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The Near WestMedieval North Africa, Latin Europe and the Mediterranean in the Second Axial Age$
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Allen Fromherz

Print publication date: 2016

Print ISBN-13: 9780748642946

Published to Edinburgh Scholarship Online: September 2016

DOI: 10.3366/edinburgh/9780748642946.001.0001

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Axis of the Middle Sea

(p.86) 3 Tunis
The Near West

Allen James Fromherz

Edinburgh University Press

This chapter explores the history and culture of Tunis, which prospered in the ninth century from trade, slavery, naval-merchant exchange, and raiding. Located on the western coast of Italy, the opportunity of the sea made a protected and strategic port city such as Tunis capable of thriving. Although it never became a city at the level of Rome or Cairo, Tunis was often close to this status. It had been on the verge of empire at its height, a stopover point for ideas and movements far more extensive than its immediate surroundings. Tunis at one point would be recognized in Mecca and Madina as the capital of the Caliph — leader of the Islamic world. It eventually became a significant center of learning, trade, and commerce that not only raided but also rivaled European cities well into the medieval period.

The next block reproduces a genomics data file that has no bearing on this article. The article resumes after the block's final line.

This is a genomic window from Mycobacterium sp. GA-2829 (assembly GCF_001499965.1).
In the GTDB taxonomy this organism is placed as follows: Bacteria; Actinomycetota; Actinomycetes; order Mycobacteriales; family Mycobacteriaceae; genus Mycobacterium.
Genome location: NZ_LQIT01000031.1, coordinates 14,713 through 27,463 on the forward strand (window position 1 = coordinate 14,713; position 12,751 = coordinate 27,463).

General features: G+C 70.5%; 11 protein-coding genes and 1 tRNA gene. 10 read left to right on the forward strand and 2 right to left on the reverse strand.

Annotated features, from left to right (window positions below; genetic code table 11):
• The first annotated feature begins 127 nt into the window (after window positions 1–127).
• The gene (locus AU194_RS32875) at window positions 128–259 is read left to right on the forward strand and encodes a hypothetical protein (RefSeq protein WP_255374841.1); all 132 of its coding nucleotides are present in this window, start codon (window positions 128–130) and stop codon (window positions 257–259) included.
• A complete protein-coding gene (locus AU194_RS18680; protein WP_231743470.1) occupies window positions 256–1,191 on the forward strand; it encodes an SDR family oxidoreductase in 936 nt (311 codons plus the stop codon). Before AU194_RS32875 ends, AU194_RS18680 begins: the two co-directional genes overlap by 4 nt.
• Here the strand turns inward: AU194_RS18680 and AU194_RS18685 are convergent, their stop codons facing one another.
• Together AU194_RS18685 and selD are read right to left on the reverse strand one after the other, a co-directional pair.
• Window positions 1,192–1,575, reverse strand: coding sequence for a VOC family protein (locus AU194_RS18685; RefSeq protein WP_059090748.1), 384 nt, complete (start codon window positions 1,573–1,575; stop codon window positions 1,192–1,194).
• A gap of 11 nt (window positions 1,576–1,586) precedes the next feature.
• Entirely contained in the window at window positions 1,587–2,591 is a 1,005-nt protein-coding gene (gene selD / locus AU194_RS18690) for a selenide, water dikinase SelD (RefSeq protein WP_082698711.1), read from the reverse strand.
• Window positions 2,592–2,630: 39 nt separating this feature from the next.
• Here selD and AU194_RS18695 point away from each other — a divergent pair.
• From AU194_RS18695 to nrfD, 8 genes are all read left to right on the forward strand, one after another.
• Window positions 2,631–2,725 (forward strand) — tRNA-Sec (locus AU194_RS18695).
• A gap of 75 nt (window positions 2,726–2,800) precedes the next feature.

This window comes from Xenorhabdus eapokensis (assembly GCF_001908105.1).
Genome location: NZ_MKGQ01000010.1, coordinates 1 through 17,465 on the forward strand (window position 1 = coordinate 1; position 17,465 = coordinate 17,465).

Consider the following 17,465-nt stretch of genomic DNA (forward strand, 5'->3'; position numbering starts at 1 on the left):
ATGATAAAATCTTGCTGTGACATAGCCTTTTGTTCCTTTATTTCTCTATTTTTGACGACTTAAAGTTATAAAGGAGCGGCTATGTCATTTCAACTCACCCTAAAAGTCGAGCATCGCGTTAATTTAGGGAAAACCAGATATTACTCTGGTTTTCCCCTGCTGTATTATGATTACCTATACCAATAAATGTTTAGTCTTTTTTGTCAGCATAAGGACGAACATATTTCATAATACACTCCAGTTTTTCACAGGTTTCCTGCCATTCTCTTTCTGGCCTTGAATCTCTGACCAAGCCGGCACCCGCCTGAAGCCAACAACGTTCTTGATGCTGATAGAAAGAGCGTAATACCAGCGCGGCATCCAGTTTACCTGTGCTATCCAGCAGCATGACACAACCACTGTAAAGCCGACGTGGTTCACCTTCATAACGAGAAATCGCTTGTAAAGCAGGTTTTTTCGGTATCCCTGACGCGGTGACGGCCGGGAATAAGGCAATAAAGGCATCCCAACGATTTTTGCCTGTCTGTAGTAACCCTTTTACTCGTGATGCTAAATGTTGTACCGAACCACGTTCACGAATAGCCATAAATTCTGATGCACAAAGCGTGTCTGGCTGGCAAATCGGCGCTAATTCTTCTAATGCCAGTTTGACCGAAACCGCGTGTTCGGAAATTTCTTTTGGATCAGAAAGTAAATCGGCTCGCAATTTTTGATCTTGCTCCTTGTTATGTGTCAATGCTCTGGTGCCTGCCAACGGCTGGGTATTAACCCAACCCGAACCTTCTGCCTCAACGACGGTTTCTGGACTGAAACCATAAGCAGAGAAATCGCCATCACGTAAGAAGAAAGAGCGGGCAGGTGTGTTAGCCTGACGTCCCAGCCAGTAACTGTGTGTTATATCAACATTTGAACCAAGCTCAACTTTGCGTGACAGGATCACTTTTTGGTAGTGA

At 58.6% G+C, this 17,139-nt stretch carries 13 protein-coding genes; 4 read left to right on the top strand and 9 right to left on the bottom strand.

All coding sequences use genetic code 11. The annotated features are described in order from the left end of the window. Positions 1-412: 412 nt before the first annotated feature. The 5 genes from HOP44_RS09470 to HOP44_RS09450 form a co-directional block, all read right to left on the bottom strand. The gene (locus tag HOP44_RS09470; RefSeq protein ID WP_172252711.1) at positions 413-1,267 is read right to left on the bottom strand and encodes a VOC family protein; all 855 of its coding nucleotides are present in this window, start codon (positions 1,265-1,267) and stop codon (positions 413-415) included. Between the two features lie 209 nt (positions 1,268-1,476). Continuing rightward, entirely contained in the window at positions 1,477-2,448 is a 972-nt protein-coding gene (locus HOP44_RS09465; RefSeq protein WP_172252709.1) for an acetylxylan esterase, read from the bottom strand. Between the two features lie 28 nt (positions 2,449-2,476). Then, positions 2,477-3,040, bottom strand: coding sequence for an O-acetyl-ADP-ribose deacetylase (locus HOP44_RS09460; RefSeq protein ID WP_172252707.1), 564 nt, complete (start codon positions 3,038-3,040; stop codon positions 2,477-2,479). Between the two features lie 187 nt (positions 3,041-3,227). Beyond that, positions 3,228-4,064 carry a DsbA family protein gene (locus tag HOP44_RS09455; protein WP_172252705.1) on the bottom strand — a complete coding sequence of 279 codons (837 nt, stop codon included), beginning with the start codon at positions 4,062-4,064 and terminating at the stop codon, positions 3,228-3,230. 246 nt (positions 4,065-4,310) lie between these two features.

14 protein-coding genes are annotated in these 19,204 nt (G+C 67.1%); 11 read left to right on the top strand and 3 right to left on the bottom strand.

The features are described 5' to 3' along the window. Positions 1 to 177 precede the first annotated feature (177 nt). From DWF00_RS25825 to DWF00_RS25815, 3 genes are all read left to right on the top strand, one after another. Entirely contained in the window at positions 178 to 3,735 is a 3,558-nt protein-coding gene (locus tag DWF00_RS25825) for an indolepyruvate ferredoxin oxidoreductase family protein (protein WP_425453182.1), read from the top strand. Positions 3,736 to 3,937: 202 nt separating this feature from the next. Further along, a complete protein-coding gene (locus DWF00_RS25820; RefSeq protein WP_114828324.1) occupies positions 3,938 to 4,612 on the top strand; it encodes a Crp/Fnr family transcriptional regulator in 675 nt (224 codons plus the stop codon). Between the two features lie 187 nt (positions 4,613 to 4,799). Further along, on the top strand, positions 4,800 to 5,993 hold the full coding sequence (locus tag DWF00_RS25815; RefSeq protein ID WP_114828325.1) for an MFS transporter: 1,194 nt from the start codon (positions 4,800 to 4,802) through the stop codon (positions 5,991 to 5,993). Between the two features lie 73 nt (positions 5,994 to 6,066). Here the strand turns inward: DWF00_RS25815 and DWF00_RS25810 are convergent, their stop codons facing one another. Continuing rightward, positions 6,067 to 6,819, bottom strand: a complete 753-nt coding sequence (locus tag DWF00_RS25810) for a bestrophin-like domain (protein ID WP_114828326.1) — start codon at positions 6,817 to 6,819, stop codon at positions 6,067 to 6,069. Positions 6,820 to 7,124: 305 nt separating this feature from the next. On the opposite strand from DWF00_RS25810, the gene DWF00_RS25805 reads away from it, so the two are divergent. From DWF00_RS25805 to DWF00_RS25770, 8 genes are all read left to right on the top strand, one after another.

Keywords:   Tunis, port city, Mecca, Madina, Caliph, Islamic world, medieval period

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